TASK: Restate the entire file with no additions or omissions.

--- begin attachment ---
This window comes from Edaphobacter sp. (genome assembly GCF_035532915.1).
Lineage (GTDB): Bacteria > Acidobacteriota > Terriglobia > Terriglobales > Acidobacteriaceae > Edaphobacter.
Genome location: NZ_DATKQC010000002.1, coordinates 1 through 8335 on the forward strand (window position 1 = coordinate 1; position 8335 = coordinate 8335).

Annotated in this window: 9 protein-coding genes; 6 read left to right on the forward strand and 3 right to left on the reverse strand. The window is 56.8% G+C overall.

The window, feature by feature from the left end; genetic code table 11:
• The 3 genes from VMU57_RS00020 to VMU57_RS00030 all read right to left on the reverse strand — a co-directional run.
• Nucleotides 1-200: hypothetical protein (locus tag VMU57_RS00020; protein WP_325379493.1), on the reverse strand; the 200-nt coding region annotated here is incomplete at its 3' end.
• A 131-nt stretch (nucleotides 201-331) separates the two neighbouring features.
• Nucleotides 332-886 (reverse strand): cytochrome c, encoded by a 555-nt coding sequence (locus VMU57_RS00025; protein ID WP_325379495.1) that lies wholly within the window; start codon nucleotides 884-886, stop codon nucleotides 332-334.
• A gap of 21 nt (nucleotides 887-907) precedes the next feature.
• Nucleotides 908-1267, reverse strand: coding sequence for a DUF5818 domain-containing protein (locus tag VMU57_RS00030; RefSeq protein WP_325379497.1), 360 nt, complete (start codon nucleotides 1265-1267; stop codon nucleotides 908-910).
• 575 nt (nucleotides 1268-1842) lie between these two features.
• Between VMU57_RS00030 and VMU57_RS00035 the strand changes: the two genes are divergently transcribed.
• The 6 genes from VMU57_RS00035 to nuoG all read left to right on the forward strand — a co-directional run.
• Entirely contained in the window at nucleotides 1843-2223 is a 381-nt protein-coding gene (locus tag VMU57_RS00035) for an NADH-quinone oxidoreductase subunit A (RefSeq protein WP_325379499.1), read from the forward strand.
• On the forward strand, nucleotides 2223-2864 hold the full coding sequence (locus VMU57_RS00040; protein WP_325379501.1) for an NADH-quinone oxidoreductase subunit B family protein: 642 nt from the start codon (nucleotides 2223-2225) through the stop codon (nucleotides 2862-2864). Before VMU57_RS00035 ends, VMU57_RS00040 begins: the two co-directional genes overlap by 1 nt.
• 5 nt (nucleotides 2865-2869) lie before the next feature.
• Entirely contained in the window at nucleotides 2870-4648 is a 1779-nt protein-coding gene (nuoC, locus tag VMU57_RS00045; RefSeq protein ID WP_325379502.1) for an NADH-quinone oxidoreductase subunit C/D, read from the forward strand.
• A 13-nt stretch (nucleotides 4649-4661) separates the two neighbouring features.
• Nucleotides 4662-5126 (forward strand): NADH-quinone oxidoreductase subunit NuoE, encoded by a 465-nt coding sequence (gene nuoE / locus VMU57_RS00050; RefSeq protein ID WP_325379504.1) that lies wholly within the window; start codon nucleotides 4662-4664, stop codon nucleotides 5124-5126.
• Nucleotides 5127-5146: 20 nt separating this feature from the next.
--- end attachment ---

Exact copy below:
This window comes from Edaphobacter sp. (genome assembly GCF_035532915.1).
Lineage (GTDB): Bacteria > Acidobacteriota > Terriglobia > Terriglobales > Acidobacteriaceae > Edaphobacter.
Genome location: NZ_DATKQC010000002.1, coordinates 1 through 8335 on the forward strand (window position 1 = coordinate 1; position 8335 = coordinate 8335).

Annotated in this window: 9 protein-coding genes; 6 read left to right on the forward strand and 3 right to left on the reverse strand. The window is 56.8% G+C overall.

The window, feature by feature from the left end; genetic code table 11:
• The 3 genes from VMU57_RS00020 to VMU57_RS00030 all read right to left on the reverse strand — a co-directional run.
• Nucleotides 1-200: hypothetical protein (locus tag VMU57_RS00020; protein WP_325379493.1), on the reverse strand; the 200-nt coding region annotated here is incomplete at its 3' end.
• A 131-nt stretch (nucleotides 201-331) separates the two neighbouring features.
• Nucleotides 332-886 (reverse strand): cytochrome c, encoded by a 555-nt coding sequence (locus VMU57_RS00025; protein ID WP_325379495.1) that lies wholly within the window; start codon nucleotides 884-886, stop codon nucleotides 332-334.
• A gap of 21 nt (nucleotides 887-907) precedes the next feature.
• Nucleotides 908-1267, reverse strand: coding sequence for a DUF5818 domain-containing protein (locus tag VMU57_RS00030; RefSeq protein WP_325379497.1), 360 nt, complete (start codon nucleotides 1265-1267; stop codon nucleotides 908-910).
• 575 nt (nucleotides 1268-1842) lie between these two features.
• Between VMU57_RS00030 and VMU57_RS00035 the strand changes: the two genes are divergently transcribed.
• The 6 genes from VMU57_RS00035 to nuoG all read left to right on the forward strand — a co-directional run.
• Entirely contained in the window at nucleotides 1843-2223 is a 381-nt protein-coding gene (locus tag VMU57_RS00035) for an NADH-quinone oxidoreductase subunit A (RefSeq protein WP_325379499.1), read from the forward strand.
• On the forward strand, nucleotides 2223-2864 hold the full coding sequence (locus VMU57_RS00040; protein WP_325379501.1) for an NADH-quinone oxidoreductase subunit B family protein: 642 nt from the start codon (nucleotides 2223-2225) through the stop codon (nucleotides 2862-2864). Before VMU57_RS00035 ends, VMU57_RS00040 begins: the two co-directional genes overlap by 1 nt.
• 5 nt (nucleotides 2865-2869) lie before the next feature.
• Entirely contained in the window at nucleotides 2870-4648 is a 1779-nt protein-coding gene (nuoC, locus tag VMU57_RS00045; RefSeq protein ID WP_325379502.1) for an NADH-quinone oxidoreductase subunit C/D, read from the forward strand.
• A 13-nt stretch (nucleotides 4649-4661) separates the two neighbouring features.
• Nucleotides 4662-5126 (forward strand): NADH-quinone oxidoreductase subunit NuoE, encoded by a 465-nt coding sequence (gene nuoE / locus VMU57_RS00050; RefSeq protein ID WP_325379504.1) that lies wholly within the window; start codon nucleotides 4662-4664, stop codon nucleotides 5124-5126.
• Nucleotides 5127-5146: 20 nt separating this feature from the next.